More people lay eyes on the Wabash from the John T. Myers Pedestrian Bridge and the sites on both sides than from any other spot on the river’s nearly 500-mile path, with the possible exception of the George Rogers Clark National Historical Park at Vincennes. College-town shops, bars and restaurants, Tapawingo Park and the Riverside ice skating rink await visitors on the West Lafayette side. To the east, Lafayette’s downtown and arts districts stand, as well as an Amtrak rail station. The Brown Street Overlook at the north edge of Tapawingo Park offers views of the water and local skyline. Fountains bubble at both ends of the bridge.
Investment in riverfront enhancements around Lafayette totals $67 million since 2004, when the cities, county and university created the nonprofit Enhancement Corp. or WREC. That includes $52 million in improvements to the sister cities’ combined sewer overflow elimination projects. More river enhancement upgrades are planned, including new bike-pedestrian bridges, extensions of the Wabash River Heritage Trail, and developments for residential and retail facilities.
“One goal I have is to have everybody in Tippecanoe County feel like they live on riverfront property,” Lambert said.
Riverside amenities can mean 21st-century jobs, Lambert added, especially in the competition for bio-tech companies.
“What they’re looking for is that high quality of life, that place-of-choice to attract the best and brightest,” he said, sitting on a metal street bench on the Myers Pedestrian Bridge. “If you’re a scientist with a wife and three kids, you aren’t going to want to take your family to a place with poor schools and nothing for your family to do.”
Like officials in many other cities, the WREC has studied riverfront developments elsewhere, especially in Chattanooga, Tenn. The fourth-largest city in that state with a population of 167,674, Chattanooga began the process of “reclaiming” its waterfront in 1986 amid sharp local skepticism, according to a 2003 story in the Nashville Tennessean. An aquarium, an idea derided by some, was drawing 1.2 million visitors a year by 2003, when the town launched a new $120-million 21st Century Waterfront project with funds from donors, a hotel-motel tax, land sales, and state and federal resources. Greenspaces, arts, recreation, sports and entertainment were added, along with retail and residential amenities.
Similar ventures unfolded in Louisville, Ky.; Dubuque, Iowa; Asheville, N.C.; Baltimore; Columbus, Ohio; and San Antonio, Texas, Lambert explained.
Cities such as Lafayette originated because of rivers, when waterways were primary transportation routes. The emergence of railroads, Lambert said, caused communities to forget and neglect rivers. In recent decades, river towns realized waterfronts lure and interest visitors, new residents and businesses, and the past neglect has given way to a reawakened appreciation for a healthy, accessible stream.
A scenic, vibrant riverfront is an edge in the quest for economic growth.
“We’re not competing against Carmel, Indianapolis or Terre Haute,” Lambert said. “We’re competing against Boulder, Colorado; Raleigh-Durham, North Carolina; and Silicon Valley.”
‘Listen to the river’
Even on a lazy Tuesday afternoon in June, the Lafayette riverfront showed life on and around the Myers Pedestrian Bridge, renovated from a former vehicular bridge as the community relocated railroad lines. A dad, with help from a 3-year-old boy, pushed a baby stroller across the walkway. A runner, led by her dog, jogged by, trailed by a couple walking. A skateboarder buzzed past. A woman, sitting on one of the round, concrete benches, played and sang folk songs on a guitar.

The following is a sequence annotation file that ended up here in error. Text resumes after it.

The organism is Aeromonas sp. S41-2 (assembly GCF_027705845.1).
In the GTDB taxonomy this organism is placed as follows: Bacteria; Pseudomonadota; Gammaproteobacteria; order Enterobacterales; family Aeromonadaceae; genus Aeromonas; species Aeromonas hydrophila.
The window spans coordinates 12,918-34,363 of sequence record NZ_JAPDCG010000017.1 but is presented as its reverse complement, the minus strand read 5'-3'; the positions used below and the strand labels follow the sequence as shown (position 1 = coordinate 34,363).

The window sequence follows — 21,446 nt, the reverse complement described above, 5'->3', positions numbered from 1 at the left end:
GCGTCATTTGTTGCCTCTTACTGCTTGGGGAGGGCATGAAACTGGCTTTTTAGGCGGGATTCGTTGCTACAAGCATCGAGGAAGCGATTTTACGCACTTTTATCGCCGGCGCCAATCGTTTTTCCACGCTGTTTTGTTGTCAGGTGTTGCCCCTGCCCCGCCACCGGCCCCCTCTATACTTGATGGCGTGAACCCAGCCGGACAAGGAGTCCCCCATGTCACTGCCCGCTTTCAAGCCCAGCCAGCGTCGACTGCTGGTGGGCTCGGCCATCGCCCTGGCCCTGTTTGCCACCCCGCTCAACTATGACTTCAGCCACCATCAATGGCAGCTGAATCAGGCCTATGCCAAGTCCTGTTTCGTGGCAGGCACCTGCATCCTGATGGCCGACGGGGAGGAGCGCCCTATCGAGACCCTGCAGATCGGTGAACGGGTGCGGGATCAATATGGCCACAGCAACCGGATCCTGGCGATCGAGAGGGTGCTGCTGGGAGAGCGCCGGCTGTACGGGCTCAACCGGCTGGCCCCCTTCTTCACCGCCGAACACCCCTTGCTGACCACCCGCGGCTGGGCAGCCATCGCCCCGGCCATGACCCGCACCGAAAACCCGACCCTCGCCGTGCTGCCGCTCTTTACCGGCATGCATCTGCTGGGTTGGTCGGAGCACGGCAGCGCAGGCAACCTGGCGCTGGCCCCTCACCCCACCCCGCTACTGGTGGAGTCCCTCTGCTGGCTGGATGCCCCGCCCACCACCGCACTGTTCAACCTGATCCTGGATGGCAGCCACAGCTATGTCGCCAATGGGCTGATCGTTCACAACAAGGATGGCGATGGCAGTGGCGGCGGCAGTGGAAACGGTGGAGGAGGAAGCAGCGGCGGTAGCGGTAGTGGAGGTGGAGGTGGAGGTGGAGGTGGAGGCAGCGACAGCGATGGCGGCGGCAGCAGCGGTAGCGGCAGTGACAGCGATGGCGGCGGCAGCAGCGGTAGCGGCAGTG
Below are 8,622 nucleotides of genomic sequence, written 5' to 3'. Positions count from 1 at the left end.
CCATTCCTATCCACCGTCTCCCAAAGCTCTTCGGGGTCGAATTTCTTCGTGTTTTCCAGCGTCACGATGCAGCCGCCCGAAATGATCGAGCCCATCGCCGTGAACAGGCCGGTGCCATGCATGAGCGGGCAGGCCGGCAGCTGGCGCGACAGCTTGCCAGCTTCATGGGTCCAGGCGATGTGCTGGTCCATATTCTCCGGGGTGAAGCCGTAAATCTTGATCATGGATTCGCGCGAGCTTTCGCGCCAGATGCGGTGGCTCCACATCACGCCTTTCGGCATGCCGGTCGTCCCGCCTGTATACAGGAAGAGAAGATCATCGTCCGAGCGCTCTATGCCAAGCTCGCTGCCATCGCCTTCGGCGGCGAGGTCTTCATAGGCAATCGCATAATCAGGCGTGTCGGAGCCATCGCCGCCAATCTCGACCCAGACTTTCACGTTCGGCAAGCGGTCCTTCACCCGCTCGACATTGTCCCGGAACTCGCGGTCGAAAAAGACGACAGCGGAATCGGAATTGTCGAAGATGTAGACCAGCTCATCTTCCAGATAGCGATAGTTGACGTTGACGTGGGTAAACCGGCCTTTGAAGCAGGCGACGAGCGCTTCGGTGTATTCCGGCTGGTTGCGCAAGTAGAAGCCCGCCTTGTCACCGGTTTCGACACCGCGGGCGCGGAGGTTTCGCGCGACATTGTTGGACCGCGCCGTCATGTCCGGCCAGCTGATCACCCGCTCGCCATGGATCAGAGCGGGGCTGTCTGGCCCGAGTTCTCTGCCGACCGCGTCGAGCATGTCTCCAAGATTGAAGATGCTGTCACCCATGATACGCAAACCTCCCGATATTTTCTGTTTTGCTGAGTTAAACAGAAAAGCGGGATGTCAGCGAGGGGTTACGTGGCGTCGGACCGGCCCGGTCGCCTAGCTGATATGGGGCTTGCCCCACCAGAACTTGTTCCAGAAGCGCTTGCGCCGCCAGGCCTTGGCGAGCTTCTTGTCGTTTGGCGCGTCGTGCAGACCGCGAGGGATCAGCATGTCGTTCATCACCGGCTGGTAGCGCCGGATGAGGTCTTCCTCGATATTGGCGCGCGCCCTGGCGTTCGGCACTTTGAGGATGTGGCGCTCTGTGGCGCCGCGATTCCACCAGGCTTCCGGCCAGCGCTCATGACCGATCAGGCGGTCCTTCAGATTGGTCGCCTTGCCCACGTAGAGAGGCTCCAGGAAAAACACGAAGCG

“When it’s nice [weather], I’m out here every night,” said Elliott White, a 30-year-old lifelong Lafayette resident. “There’s a few spots down here where you can sit on the concrete and just listen to the river.”
Dianne Holycross, a 23-year-old Purdue student, toted her dog, Sadie, on the Pedestrian Bridge. She’s seen weddings, photography sessions and musical performances on the local waterfront. Holycross fishes and jogs there, and hikes the Wabash Heritage Trail, a 13-mile course from Tippecanoe Battlefield Park to Fort Ouiantenon, the historic site of Lafayette’s annual Feast of the Hunters’ Moon festival. “I walked the entire thing one weekend,” Holycross said.
For Alex Thomas, a Crawfordsville resident who works in Lafayette, the bridge provides access to her “favorite river.” It’s a lunch-hour getaway. “I come out here to walk, get some exercise and cross the bridge to the food joints across the river [in West Lafayette], and to just get a break and enjoy the river,” she said. Thomas likes the conversion of an old train depot into an events center.
Lafayette “has become a miniature upscale city, with the river,” she said.
From the Myers Bridge, pedestrians and cyclists can see boaters on the water. Despite the development, wildlife dominates the view from the water. On the boat ride with Kucik, a blue heron swooped down in search of fish. A backwater finger of the stream looked like a watery tunnel of trees. Swallows fluttered in and out of muddy nests built under the concrete bridge supports. The Wabash turns south from Lafayette’s Great Bend area and flows toward Terre Haute through remote regions, with fewer bridges and signs of mankind. Small towns such as Attica, Covington and Clinton line the segment and feature a few eye-catching natural wonders.
That includes Williamsport Falls in downtown Williamsport. A sign bills it as “Indiana’s Highest Freefalling Waterfall.” Aside from the sign, the falls are easy to miss. They stand behind an apartment house parking lot. The height of the falls, fed by Fall Creek, may have changed as stones on the ledge tumbled to the cavern below. Most sources list the distance at 90 feet. “I don’t know what it is now, for sure,” said Terri Wargo, local historian. Afternoon sun gleaming through the water as it sprays down to the cool, shaded basin is a striking image, whatever the height.
Scenery along the Wabash and its towns captivates many who experience it regularly.
“This whole area is pretty just about all the time,” Kucik said, guiding his boat beyond the bridges and overlooks. “I think it’s a great stretch of water. I’m glad I made my way here from Cornell. I couldn’t be happier.”
Mark Bennett can be reached at 812-231-4377 or firstname.lastname@example.org.